"Graham T. Allison: The Congenital Optimist"
Magazine or Newspaper Article, Bulletin of the Atomic Scientists
Author: Graham Allison, Director, Belfer Center for Science and International Affairs; Douglas Dillon Professor of Government, Harvard Kennedy School
Since the collapse of the Soviet Union, Graham Allison--director of the Belfer Center for Science and International Affairs at Harvard's Kennedy School of Government--has consistently warned policy makers about the dangers of a nuclear weapon falling into the hands of terrorist groups such as Al Qaeda. In his 2004 book, Nuclear Terrorism: The Ultimate Preventable Catastrophe, he put forward an arresting thesis: A nuclear terrorist attack on America was inevitable if no improvements were made in securing the world's nuclear bombs and fissile materials, but preventable if the threat were met with swift and comprehensive action.
This clarion call followed three decades in which Allison served as one of the leading U.S. analysts of security and defense policy, with an emphasis on nuclear weapons and terrorism. He served as a special adviser to the defense secretary under President Ronald Reagan and as the assistant defense secretary in the first Clinton administration. He twice received the Defense Department's highest civilian award, the Defense Medal for Distinguished Public Service. The second time, the honor recognized his efforts after the breakup of the Soviet Union in securing the return of more than 12,000 tactical nuclear weapons from the former Soviet republics as well as the elimination of more than 4,000 strategic nuclear warheads that once targeted the United States and had been stationed in Ukraine, Kazakhstan, and Belarus.
President Barack Obama declared last April: "The single biggest threat to U.S. security, short term, medium term and long term, is the possibility of a terrorist organization obtaining a nuclear weapon." In the last year, the administration has led a surge of initiatives that included signing the New START arms reduction agreement between Russia and the United States and convening the Nuclear Security Summit at which leaders from around the world focused solely on the threat of nuclear terrorism. But all of this is just a start. Allison spoke with the Bulletin about recent events and what needs to be done today to turn rhetoric about tightening nuclear security into stronger action.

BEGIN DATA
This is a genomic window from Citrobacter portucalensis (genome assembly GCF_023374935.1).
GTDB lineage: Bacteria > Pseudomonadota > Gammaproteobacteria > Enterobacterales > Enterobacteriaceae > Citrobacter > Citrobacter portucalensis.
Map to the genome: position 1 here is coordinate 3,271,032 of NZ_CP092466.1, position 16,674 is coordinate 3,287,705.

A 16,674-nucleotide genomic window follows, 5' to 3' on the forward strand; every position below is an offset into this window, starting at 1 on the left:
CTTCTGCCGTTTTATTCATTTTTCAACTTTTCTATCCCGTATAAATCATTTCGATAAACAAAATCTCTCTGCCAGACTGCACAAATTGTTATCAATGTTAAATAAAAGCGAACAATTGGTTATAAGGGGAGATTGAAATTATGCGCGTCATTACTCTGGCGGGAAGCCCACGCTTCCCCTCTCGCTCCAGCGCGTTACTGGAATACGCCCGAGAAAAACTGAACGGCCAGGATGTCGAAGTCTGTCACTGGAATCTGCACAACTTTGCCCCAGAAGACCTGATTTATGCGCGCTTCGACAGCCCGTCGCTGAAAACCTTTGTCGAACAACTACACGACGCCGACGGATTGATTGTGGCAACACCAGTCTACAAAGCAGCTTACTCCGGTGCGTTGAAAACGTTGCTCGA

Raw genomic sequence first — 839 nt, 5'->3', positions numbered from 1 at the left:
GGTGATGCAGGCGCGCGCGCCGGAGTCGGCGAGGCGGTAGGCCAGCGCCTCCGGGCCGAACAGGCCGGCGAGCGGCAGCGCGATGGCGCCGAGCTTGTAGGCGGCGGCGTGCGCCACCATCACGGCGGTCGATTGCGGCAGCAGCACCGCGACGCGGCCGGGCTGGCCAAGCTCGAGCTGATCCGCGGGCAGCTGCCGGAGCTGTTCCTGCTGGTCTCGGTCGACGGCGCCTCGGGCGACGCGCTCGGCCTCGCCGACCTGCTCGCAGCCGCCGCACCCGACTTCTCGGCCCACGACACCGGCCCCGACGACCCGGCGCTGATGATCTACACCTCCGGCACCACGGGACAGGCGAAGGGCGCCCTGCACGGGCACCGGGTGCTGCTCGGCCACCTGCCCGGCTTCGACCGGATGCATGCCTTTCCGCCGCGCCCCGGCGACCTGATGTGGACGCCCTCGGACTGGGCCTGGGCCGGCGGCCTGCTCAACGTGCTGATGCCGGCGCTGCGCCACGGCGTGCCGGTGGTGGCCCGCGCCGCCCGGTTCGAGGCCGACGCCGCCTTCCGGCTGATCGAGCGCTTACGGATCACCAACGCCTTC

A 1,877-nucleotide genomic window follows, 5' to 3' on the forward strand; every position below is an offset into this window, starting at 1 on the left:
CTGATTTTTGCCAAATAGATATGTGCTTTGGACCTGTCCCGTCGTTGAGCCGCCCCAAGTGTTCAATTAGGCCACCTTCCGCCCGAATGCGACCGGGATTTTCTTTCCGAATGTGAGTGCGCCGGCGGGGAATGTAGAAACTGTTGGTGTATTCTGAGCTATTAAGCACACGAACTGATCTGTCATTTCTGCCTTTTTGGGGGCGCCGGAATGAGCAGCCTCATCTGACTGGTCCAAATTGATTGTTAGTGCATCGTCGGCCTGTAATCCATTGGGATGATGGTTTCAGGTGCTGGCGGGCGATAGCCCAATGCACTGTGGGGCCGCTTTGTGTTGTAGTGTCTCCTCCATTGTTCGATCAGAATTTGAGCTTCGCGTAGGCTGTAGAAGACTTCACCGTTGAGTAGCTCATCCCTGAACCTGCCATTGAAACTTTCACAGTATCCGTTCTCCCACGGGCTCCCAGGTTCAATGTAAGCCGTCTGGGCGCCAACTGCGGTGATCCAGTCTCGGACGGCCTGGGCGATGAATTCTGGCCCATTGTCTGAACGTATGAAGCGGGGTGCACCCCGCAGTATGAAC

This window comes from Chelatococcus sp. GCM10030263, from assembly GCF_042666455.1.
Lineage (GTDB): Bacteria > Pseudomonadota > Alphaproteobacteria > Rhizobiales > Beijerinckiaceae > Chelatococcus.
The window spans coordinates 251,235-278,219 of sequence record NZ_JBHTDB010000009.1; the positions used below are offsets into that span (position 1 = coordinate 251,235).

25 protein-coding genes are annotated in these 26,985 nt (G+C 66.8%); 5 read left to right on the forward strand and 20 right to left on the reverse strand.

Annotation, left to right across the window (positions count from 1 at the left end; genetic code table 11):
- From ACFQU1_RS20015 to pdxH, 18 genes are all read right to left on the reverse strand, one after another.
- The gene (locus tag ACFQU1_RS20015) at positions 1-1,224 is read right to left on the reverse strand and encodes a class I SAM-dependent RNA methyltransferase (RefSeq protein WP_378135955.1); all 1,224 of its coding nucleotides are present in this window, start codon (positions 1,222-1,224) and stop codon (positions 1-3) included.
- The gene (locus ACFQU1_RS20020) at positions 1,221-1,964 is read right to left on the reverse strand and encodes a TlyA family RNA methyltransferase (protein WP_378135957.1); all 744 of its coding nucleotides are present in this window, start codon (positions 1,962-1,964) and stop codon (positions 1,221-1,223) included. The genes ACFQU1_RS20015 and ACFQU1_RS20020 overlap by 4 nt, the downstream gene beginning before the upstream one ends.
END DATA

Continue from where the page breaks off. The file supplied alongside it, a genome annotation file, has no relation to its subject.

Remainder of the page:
BAS: Is it possible that the global nuclear order today is as fragile as the Wall Street-centered global financial order was two years ago, when we were assured that it was sound, stable, and resilient?
ALLISON: Yes. The starting point is modesty about our ability to assess systemic risk. If you imagine, let's just say six months ago, someone had said, "The euro is at risk, given a fatal flaw in its design-namely that it puts the cart of monetary unity before the horse of fiscal discipline," people would have said: "Yeah, but the euro has been rising against the dollar for a decade."
Consider the state of the global nuclear order today. One of the smallest, poorest, most isolated states on Earth, namely North Korea, has over the past decade successfully violated the rules of the order and defied the direct demands of the regime-keepers-the great powers, namely the United States and China. Similarly, four rounds of U.N. demands and sanctions have not prevented Iran's mastering the technology of enrichment and accumulating a stockpile of low-enriched uranium sufficient, after further enrichment, for its first two bombs. If, God forbid, the nonproliferation regime were to unravel or collapse in the next six months or a year, in the way the financial meltdown occurred after the collapse of Lehman Brothers, it would be easier to write the book on why this has happened, than it was in the case of the financial crash.
For more information about this publication please contact the Belfer Center Communications Office at 617-495-9858.
Full text of this publication is available at:
For Academic Citation: